The city has set the new minimum wage to $15 by 2021. This will apply to youth, people with disabilities, and other groups that historically earn less money. The caveat in the legislation applies to restaurant servers and other tipped workers. These folk will continue to receive what is known as a “subminimum wage.”
The current minimum wage is $13 per hour. Businesses based in Chicago will see a progressive minimum wage rise to $14 an hour on July 1st, 2020. It goes up to $15 on July 1, 2021. If you are an employer with fewer than 20 workers, you are spared the employee cost increase until 2023. If your business has fewer than four employees, you are exempt.
Outside of Chicago, the minimum wage stays the same for four more years. But we’ll get there. This will pacify the protestors who have been pushing for this wage increase. For now. But only for now.
I’m not an economist. But I know a few good ones and have done plenty of interviews over the years. Enough to conclude that life will improve very little, if at all, for those who get the small hourly increases for which politicians trade votes.
Simple logic tells us that if a business incurs increased costs, something has to give. Or in this case, someone has to give. That would be the customer. Profits must remain intact or there is no point of being an employer.
Most minimum wage jobs are paid to low-skilled or entry level workers. Even a federal minimum wage has problems. Costs of living vary significantly from state to state. A number of companies who want to really help employees get a better life offer incentives to attend college or gain new skills.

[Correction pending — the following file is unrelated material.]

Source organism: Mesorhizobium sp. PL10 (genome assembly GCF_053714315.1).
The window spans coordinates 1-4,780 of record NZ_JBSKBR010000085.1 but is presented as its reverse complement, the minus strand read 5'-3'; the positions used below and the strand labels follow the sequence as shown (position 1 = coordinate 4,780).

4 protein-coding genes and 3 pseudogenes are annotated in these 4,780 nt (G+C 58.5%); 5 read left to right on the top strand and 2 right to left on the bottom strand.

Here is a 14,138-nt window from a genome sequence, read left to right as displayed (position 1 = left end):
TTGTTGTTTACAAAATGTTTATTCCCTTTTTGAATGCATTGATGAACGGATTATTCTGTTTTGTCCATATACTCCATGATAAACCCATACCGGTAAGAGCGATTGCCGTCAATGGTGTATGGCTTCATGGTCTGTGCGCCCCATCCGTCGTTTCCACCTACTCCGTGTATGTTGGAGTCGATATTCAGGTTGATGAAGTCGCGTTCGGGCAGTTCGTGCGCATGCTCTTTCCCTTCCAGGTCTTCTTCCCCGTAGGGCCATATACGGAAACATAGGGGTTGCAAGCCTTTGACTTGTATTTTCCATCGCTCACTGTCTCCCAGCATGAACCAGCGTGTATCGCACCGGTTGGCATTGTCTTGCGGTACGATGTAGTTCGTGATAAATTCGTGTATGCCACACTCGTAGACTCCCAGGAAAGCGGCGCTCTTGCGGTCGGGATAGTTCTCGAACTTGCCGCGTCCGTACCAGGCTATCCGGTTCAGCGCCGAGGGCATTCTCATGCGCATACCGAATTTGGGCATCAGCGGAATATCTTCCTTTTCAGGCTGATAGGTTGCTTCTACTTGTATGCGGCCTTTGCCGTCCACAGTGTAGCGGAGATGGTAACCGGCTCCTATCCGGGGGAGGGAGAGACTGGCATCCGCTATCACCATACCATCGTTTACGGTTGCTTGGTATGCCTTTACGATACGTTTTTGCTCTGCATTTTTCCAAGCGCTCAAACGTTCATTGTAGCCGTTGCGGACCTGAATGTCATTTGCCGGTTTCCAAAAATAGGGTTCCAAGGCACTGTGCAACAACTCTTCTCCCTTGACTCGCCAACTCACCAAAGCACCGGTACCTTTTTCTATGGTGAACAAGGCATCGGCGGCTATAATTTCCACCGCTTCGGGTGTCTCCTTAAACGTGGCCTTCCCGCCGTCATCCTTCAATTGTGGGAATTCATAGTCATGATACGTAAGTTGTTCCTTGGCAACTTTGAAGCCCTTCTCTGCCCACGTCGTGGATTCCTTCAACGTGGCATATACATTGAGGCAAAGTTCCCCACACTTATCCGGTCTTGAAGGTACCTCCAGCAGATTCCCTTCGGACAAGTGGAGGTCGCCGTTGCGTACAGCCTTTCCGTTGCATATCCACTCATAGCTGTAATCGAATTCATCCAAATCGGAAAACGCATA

Another reason why I don’t like government managed minimum wage is because it encourages automation. Replacing workers to reduce costs is a potential downside of unwieldy labor unions that demand benefit packages out of reach for many employers. It makes the cost of producing goods higher and less competitive.
The interesting twist in this latest round of increases is in the restaurant trade. Th mayor of Chicago is setting the subminimum wage for workers who receive tips to $8.40 an hour on July 1st of next year. They currently receive $6.40. The tipped wage will be set at 60% of the minimum wage so it rises as well.
This gets really messy. At present, an employer is legally required to make up the difference if an employee’s tips don’t add up to the regular minimum wage. Some workers claim that bad record keeping and other dishonest practices often keep this from happening. So what’s nest? The tip police?
And only certain restaurant workers are impacted. Fast food employees get only the minimum wage. Higher service restaurant workers get tips—some of which can make for a pretty decent living. Great service deserves recognition!
At the end of the day, the cost of living will likely outpace the gradual minimum wage increases. The paychecks earned will require a supportive living environment because American life does not function well on minimum wage. But it is a start for many. Years ago, I interviewed Dave Thomas, the creator and former CEO of Wendy’s. He started out as a “hamburger flipper.” There are all kinds of similar stories. It’s part of what makes America a great country. Opportunity still exists.
Hobby Lobby puts its mission statement this way: “We are committed to: Honoring the Lord in all we do by operating the company in a manner consistent with Biblical principles.”
With God looking over your shoulder, best take good care of those employees in your charge. God keeps good records.
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